Separate yellow jacket species are almost impossible to identify by appearance—they're all about one-half to one inch long, and are yellow-and-black striped—but their nesting habits are distinct. The eastern yellow jacket (Vespula maculifrons) and the western yellow jacket (V. pennsylvanica) build nests in the ground, often in the abandoned burrows of moles or other animals, or at ground level in brush piles or hollow logs.
Although you can't see them, the nests are much like hornet nests, consisting of several horizontal tiers of honeycomblike cells all enclosed in a paper sheath. The entrance hole to such a nest may be no larger than a quarter, but the nest itself can be as big as, or bigger than, a bald-faced hornet's. Another yellow jacket species, Vespula germanica, builds equally large nests inside the walls of buildings.
Generally speaking, yellow jackets have nastier tempers than other paper wasps, but they are not the maddened winged terrorists so many people make them out to be, and seldom sting, as is often heard, "at the least provocation." The real trouble with yellow jackets is that you can't see the nest until you've blundered across it, either stepping on the entrance or running over it with a tractor or lawn mower. Wall-nesting germanica yellow jackets are similarly hazardous, because they tend to chew away the plasterboard and insulation in a wall until only a paper-thin barrier remains between the nest and the inside of the building. Pity the unsuspecting homeowner who, upon hearing a buzzing and scraping inside a wall, knocks on the surface to locate the source—only to put his fist into a mass of yellow jackets.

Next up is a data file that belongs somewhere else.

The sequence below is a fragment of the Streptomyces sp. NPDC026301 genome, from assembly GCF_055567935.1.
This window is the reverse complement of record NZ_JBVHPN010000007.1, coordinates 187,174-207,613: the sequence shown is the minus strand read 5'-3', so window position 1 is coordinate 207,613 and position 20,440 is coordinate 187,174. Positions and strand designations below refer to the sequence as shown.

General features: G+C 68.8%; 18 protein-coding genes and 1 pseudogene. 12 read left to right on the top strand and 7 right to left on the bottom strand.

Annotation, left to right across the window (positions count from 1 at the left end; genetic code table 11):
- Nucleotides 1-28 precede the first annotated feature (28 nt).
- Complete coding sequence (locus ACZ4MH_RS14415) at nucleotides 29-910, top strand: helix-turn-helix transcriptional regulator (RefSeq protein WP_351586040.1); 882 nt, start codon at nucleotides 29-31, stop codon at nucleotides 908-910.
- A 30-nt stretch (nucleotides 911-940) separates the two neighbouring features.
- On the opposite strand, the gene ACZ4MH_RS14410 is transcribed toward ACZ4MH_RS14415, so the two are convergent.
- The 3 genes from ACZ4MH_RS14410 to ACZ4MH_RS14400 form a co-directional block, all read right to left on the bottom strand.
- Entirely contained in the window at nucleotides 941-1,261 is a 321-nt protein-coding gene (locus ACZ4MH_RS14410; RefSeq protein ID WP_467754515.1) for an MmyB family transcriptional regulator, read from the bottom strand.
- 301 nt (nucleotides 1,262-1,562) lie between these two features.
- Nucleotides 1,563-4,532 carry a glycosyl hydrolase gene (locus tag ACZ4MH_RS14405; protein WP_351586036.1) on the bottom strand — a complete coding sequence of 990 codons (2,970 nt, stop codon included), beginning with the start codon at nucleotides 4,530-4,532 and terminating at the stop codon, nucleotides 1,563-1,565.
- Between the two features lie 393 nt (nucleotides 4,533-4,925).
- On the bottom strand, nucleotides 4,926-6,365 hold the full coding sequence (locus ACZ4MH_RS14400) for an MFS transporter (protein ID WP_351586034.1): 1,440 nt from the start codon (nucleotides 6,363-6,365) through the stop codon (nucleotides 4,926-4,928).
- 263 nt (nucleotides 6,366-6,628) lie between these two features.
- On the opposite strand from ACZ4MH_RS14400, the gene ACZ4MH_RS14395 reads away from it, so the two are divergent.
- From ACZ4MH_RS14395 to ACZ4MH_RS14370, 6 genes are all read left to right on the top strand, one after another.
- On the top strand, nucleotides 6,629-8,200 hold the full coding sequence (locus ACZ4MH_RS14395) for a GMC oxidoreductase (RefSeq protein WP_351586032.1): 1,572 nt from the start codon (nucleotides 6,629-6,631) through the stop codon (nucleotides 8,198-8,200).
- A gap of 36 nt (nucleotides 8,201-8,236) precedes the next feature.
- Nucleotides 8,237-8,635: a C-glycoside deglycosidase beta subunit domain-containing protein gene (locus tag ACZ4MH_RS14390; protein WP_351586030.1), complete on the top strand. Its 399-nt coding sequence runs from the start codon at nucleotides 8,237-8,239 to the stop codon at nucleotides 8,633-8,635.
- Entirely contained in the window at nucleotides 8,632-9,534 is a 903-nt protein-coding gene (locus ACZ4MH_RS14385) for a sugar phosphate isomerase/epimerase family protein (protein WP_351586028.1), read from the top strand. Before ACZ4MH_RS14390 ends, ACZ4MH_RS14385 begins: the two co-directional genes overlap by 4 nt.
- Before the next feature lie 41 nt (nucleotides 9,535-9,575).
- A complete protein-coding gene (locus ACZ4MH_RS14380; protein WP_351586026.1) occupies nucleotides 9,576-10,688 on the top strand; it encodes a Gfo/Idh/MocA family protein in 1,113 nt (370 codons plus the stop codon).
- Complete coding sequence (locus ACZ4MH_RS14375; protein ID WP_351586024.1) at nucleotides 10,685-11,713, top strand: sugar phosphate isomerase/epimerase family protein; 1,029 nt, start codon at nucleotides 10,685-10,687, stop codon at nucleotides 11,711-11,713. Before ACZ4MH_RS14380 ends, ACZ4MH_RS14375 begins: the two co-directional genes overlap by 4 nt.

The third major group of common paper wasps encompasses a number of similar-looking species all belonging to the genus Polistes. Depending on where you live, these slender, hard-bodied wasps may be brown, rust-colored or black, or they may have yellow or black stripes. They build relatively simple nests consisting of a single, unenclosed comb suspended from a short stem. Because their nests have no roof or walls, Polistes wasps build their homes where they'll be out of the rain—under shed roofs, inside double-hung windows, beneath eaves. Polistes wasps are the gentlest of paper wasps and seldom attack unless provoked. They can inflict a painful sting, though—it was a Polistes that injected the fear of wasps into my toddler-size neck many years ago.